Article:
Anthony PRICE, Petitioner, v. Pennsylvania BOARD OF PROBATION AND PAROLE, Respondent.
Anthony Price (Petitioner) petitions for review of the June 28, 2000 order of the Pennsylvania Board of Probation and Parole (Board) denying his request for administrative relief from a Board decision that recommitted him for twelve months as a technical parole violator in violation of general parole condition # 5A, prohibiting the use of drugs. We affirm.
In 1994, Petitioner was convicted of one count of delivery of cocaine, two counts of delivery of a controlled substance and one count of possession with intent to deliver a controlled substance. He was then sentenced to serve a total period of four years, four months to eight years, eight months. (Certified Record “C.R.” 1.)
On February 23, 1998, Petitioner was paroled from his sentence. (C.R.2-8.) He was recommitted in 1999, however, as a technical parole violator for violating condition # 5A, two counts of using drugs, and # 7, alcohol consumption. (C.R.10-11.) Subsequently, Petitioner was re-paroled on December 9, 1999, subject to general as well as numerous special conditions. (C.R.12-17.)
On December 11, 1999, Petitioner submitted a urine sample to be tested for controlled substances. (C.R.19, 24, 27.) On December 14, 1999, the laboratory report indicated that the urine sample tested positive for cocaine. (C.R.24.) The Board issued its warrant on December 16, 1999, based on a charge that Petitioner technically violated his parole. (C.R.18, 19.)
A violation hearing was scheduled for February 2, 2000 (C.R.27-29), but was continued at the request of Petitioner's counsel who had a conflict (C.R.29-30). Thus, the hearing was rescheduled for February 25, 2000. (C.R.30.)
At the beginning of the February 25, 2000 hearing, Petitioner's counsel asked for another continuance in order to obtain an expert witness who presumably would have testified that Petitioner was taking Amoxicillin at the time of his urine test and that the antibiotic could mimic cocaine metabolites. (N.T. 3-4; C.R. 37-38.) The hearing examiner denied the request for a continuance, stating that “[o]n February 2 the case was listed as a must be tried because counsel had-it was the second time counsel was not available.” (N.T. 6; C.R. 40.)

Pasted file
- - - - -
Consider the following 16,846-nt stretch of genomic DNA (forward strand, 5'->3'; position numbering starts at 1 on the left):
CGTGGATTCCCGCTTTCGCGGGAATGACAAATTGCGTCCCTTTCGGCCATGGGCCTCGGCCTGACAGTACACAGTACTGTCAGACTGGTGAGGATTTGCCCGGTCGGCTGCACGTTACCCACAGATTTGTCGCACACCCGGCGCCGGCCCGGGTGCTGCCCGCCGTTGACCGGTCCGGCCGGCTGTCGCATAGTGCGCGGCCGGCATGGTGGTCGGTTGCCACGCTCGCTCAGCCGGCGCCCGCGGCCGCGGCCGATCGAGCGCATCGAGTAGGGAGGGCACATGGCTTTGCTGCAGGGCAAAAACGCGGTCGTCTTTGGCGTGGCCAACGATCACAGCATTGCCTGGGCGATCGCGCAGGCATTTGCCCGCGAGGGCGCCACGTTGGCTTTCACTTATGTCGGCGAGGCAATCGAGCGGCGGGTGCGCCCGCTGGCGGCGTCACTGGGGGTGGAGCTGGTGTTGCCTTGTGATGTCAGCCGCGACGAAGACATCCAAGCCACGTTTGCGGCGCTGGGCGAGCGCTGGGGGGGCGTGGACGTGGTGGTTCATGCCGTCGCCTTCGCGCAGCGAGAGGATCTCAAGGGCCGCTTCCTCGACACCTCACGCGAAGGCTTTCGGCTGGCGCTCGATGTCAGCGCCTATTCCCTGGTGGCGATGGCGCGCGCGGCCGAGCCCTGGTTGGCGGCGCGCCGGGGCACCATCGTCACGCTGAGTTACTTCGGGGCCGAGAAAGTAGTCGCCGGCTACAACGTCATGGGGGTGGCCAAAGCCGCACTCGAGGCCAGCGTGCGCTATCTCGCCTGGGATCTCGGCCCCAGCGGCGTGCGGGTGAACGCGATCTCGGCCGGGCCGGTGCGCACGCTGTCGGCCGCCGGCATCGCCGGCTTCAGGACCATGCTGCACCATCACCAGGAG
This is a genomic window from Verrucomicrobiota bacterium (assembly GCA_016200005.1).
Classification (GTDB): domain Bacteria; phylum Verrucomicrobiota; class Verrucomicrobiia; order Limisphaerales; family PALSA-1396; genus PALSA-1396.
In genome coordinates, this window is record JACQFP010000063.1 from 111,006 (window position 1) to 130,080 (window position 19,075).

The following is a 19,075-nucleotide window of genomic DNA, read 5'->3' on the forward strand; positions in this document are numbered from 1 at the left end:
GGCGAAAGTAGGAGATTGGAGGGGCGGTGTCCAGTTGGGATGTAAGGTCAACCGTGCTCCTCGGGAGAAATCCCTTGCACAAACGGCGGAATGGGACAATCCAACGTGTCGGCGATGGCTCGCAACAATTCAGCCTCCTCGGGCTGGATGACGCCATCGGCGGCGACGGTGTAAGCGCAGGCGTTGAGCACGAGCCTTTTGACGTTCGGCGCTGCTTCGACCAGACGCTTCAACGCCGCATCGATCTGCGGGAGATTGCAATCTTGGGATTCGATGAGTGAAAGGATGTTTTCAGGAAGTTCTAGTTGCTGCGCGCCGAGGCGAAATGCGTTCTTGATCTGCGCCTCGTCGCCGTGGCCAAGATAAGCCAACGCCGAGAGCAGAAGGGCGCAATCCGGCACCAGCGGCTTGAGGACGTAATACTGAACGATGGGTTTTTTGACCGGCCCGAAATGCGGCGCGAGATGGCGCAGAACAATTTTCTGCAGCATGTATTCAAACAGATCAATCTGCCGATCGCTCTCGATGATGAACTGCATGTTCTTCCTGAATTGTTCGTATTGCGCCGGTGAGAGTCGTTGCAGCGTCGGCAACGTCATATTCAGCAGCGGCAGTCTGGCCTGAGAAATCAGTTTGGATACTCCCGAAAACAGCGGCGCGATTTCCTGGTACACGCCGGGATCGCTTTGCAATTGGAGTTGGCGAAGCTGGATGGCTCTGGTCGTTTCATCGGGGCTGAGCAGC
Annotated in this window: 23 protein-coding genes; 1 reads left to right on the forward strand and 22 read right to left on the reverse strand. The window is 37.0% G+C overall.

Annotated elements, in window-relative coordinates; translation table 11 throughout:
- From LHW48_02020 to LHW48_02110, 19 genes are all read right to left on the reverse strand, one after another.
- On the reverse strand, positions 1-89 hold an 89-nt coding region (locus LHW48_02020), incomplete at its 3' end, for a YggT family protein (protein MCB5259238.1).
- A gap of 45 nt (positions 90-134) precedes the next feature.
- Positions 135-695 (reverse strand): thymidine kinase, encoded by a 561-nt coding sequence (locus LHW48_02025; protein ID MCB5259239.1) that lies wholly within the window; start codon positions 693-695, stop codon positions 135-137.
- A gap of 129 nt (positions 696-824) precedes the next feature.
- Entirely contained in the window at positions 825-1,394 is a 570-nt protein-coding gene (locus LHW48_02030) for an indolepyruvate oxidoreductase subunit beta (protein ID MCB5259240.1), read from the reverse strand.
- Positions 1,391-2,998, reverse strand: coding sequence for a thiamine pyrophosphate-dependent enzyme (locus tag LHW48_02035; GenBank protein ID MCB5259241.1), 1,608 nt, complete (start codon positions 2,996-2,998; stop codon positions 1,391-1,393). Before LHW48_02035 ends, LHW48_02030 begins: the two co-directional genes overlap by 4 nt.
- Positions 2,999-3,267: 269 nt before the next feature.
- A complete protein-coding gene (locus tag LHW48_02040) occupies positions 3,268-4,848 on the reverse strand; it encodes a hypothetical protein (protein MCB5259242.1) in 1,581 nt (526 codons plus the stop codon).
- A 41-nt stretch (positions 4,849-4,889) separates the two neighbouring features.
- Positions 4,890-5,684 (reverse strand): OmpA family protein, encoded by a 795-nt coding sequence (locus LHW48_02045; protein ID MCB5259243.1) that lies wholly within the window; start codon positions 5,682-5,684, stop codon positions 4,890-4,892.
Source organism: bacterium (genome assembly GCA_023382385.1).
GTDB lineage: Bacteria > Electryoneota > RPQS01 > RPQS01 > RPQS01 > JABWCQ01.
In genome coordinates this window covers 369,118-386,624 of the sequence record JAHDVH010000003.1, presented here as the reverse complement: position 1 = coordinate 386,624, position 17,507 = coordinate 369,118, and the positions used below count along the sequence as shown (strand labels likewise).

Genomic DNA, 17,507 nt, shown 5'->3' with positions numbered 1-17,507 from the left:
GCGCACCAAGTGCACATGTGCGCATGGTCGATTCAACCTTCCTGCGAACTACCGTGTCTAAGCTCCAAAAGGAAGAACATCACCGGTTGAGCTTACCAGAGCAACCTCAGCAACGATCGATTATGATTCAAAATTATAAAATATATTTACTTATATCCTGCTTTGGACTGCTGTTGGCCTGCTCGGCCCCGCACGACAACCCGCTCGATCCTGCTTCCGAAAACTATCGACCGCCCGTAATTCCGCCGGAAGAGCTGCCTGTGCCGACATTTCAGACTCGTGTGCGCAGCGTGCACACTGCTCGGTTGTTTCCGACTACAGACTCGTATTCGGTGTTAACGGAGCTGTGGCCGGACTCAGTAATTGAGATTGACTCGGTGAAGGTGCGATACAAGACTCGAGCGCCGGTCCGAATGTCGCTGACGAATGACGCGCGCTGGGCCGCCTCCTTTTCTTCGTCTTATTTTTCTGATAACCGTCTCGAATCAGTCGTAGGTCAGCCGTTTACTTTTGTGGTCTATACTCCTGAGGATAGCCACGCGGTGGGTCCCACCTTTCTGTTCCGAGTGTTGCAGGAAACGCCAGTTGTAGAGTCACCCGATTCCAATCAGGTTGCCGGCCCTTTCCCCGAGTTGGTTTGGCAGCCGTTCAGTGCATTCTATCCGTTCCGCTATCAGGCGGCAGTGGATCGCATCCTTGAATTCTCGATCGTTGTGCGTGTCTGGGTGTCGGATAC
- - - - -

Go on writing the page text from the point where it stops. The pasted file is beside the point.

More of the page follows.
Following the violation hearing, Petitioner was ordered recommitted as a technical parole violator for twelve months as per the Board's April 19, 2000 decision. In that decision, the Board stated that the evidence relied upon was the parole agent's testimony and the documented laboratory report. (C.R.85.)
Petitioner filed a request for administrative relief (C.R.88-89), which the Board denied as untimely filed (C.R.96). Further, the Board's June 28, 2000 order provided that “[p]urely for your information, the Board's finding that you violated a parole condition prohibiting the use of drugs was supported by a substantial competent laboratory report that showed the presence of cocaine metabolites in a urine specimen you provided.” (C.R.96.) Petitioner's appeal to this Court followed.
Petitioner raises three issues on appeal: 1 1) whether the Board erred in admitting evidence of the laboratory report; 2) whether the Board abused its discretion in denying Petitioner's request for a continuance in order to obtain an expert; and 3) whether the Board's imposition of twelve months backtime was harsh and excessive under the circumstances. On review, we are limited to determining whether the Board's essential findings of fact are supported by substantial evidence, whether the Board committed an error of law or whether any constitutional rights were violated. Hill v. Pennsylvania Board of Probation and Parole, 683 A.2d 699 (Pa.Cmwlth.1996).
While laboratory reports are technically hearsay evidence, they may be admitted in revocation hearings where the offender makes no objection or over his objection if they are qualified as either a business record or upon a specific finding of “good cause.” Timothy P. Wile, Pennsylvania Law of Probation and Parole, § 13:13 (1993). Under the good cause exception to the hearsay rule, the report should have the necessary indicia of reliability and regularity; that is, the report must be printed on official laboratory letterhead, must contain the signature of a known and responsible laboratory official or some other mark of reliability. Powell v. Pennsylvania Board of Probation and Parole, 100 Pa.Cmwlth. 7, 513 A.2d 1139 (Pa.Cmwlth.1986).